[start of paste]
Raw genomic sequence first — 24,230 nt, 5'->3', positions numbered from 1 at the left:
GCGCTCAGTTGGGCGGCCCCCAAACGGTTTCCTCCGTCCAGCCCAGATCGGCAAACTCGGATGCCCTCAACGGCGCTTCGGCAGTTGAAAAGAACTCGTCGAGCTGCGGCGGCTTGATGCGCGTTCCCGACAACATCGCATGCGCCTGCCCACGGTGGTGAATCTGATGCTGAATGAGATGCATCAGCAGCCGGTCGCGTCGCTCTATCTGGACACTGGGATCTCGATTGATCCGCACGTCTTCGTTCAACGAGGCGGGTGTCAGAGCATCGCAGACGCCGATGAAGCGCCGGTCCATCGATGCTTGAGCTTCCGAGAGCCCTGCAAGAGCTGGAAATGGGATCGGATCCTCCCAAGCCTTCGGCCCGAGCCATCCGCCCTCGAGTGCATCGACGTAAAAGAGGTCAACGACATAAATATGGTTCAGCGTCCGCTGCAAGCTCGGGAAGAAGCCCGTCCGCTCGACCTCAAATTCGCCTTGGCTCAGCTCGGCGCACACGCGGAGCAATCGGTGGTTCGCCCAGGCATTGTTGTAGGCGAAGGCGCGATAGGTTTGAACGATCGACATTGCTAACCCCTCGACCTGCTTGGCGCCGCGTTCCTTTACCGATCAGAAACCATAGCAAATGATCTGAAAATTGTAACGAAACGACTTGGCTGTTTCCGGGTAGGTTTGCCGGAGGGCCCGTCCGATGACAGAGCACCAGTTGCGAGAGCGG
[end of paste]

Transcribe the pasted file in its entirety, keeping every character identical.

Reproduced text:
Raw genomic sequence first — 24,230 nt, 5'->3', positions numbered from 1 at the left:
GCGCTCAGTTGGGCGGCCCCCAAACGGTTTCCTCCGTCCAGCCCAGATCGGCAAACTCGGATGCCCTCAACGGCGCTTCGGCAGTTGAAAAGAACTCGTCGAGCTGCGGCGGCTTGATGCGCGTTCCCGACAACATCGCATGCGCCTGCCCACGGTGGTGAATCTGATGCTGAATGAGATGCATCAGCAGCCGGTCGCGTCGCTCTATCTGGACACTGGGATCTCGATTGATCCGCACGTCTTCGTTCAACGAGGCGGGTGTCAGAGCATCGCAGACGCCGATGAAGCGCCGGTCCATCGATGCTTGAGCTTCCGAGAGCCCTGCAAGAGCTGGAAATGGGATCGGATCCTCCCAAGCCTTCGGCCCGAGCCATCCGCCCTCGAGTGCATCGACGTAAAAGAGGTCAACGACATAAATATGGTTCAGCGTCCGCTGCAAGCTCGGGAAGAAGCCCGTCCGCTCGACCTCAAATTCGCCTTGGCTCAGCTCGGCGCACACGCGGAGCAATCGGTGGTTCGCCCAGGCATTGTTGTAGGCGAAGGCGCGATAGGTTTGAACGATCGACATTGCTAACCCCTCGACCTGCTTGGCGCCGCGTTCCTTTACCGATCAGAAACCATAGCAAATGATCTGAAAATTGTAACGAAACGACTTGGCTGTTTCCGGGTAGGTTTGCCGGAGGGCCCGTCCGATGACAGAGCACCAGTTGCGAGAGCGG